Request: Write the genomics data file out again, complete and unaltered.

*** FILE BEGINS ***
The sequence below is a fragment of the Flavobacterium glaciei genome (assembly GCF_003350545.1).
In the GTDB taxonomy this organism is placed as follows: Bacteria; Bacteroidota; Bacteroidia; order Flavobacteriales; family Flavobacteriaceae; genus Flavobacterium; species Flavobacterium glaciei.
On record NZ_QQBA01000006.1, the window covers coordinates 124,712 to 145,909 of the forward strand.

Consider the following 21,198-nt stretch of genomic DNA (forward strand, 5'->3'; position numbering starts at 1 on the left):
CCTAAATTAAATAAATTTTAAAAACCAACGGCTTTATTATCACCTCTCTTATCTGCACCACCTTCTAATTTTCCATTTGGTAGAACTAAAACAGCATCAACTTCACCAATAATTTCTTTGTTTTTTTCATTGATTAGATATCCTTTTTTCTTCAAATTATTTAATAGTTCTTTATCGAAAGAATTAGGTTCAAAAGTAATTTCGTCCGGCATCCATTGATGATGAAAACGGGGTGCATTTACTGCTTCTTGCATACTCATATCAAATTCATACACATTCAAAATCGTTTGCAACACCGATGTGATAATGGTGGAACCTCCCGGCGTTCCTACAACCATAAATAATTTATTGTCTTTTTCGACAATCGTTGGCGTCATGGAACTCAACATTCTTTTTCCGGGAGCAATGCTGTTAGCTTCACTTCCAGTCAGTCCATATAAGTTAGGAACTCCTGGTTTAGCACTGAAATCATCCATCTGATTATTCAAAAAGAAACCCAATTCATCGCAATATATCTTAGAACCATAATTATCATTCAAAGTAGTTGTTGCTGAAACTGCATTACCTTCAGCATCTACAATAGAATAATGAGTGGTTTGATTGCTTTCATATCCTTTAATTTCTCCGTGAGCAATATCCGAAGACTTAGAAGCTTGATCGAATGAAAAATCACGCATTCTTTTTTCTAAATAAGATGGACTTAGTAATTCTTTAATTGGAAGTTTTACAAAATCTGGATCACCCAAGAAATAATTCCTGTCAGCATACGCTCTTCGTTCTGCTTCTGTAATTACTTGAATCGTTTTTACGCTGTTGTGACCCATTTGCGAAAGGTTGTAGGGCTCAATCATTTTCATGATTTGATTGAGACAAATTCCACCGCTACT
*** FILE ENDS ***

The sequence below is a fragment of the Flavobacterium glaciei genome (assembly GCF_003350545.1).
In the GTDB taxonomy this organism is placed as follows: Bacteria; Bacteroidota; Bacteroidia; order Flavobacteriales; family Flavobacteriaceae; genus Flavobacterium; species Flavobacterium glaciei.
On record NZ_QQBA01000006.1, the window covers coordinates 124,712 to 145,909 of the forward strand.

Consider the following 21,198-nt stretch of genomic DNA (forward strand, 5'->3'; position numbering starts at 1 on the left):
CCTAAATTAAATAAATTTTAAAAACCAACGGCTTTATTATCACCTCTCTTATCTGCACCACCTTCTAATTTTCCATTTGGTAGAACTAAAACAGCATCAACTTCACCAATAATTTCTTTGTTTTTTTCATTGATTAGATATCCTTTTTTCTTCAAATTATTTAATAGTTCTTTATCGAAAGAATTAGGTTCAAAAGTAATTTCGTCCGGCATCCATTGATGATGAAAACGGGGTGCATTTACTGCTTCTTGCATACTCATATCAAATTCATACACATTCAAAATCGTTTGCAACACCGATGTGATAATGGTGGAACCTCCCGGCGTTCCTACAACCATAAATAATTTATTGTCTTTTTCGACAATCGTTGGCGTCATGGAACTCAACATTCTTTTTCCGGGAGCAATGCTGTTAGCTTCACTTCCAGTCAGTCCATATAAGTTAGGAACTCCTGGTTTAGCACTGAAATCATCCATCTGATTATTCAAAAAGAAACCCAATTCATCGCAATATATCTTAGAACCATAATTATCATTCAAAGTAGTTGTTGCTGAAACTGCATTACCTTCAGCATCTACAATAGAATAATGAGTGGTTTGATTGCTTTCATATCCTTTAATTTCTCCGTGAGCAATATCCGAAGACTTAGAAGCTTGATCGAATGAAAAATCACGCATTCTTTTTTCTAAATAAGATGGACTTAGTAATTCTTTAATTGGAAGTTTTACAAAATCTGGATCACCCAAGAAATAATTCCTGTCAGCATACGCTCTTCGTTCTGCTTCTGTAATTACTTGAATCGTTTTTACGCTGTTGTGACCCATTTGCGAAAGGTTGTAGGGCTCAATCATTTTCATGATTTGATTGAGACAAATTCCACCGCTACT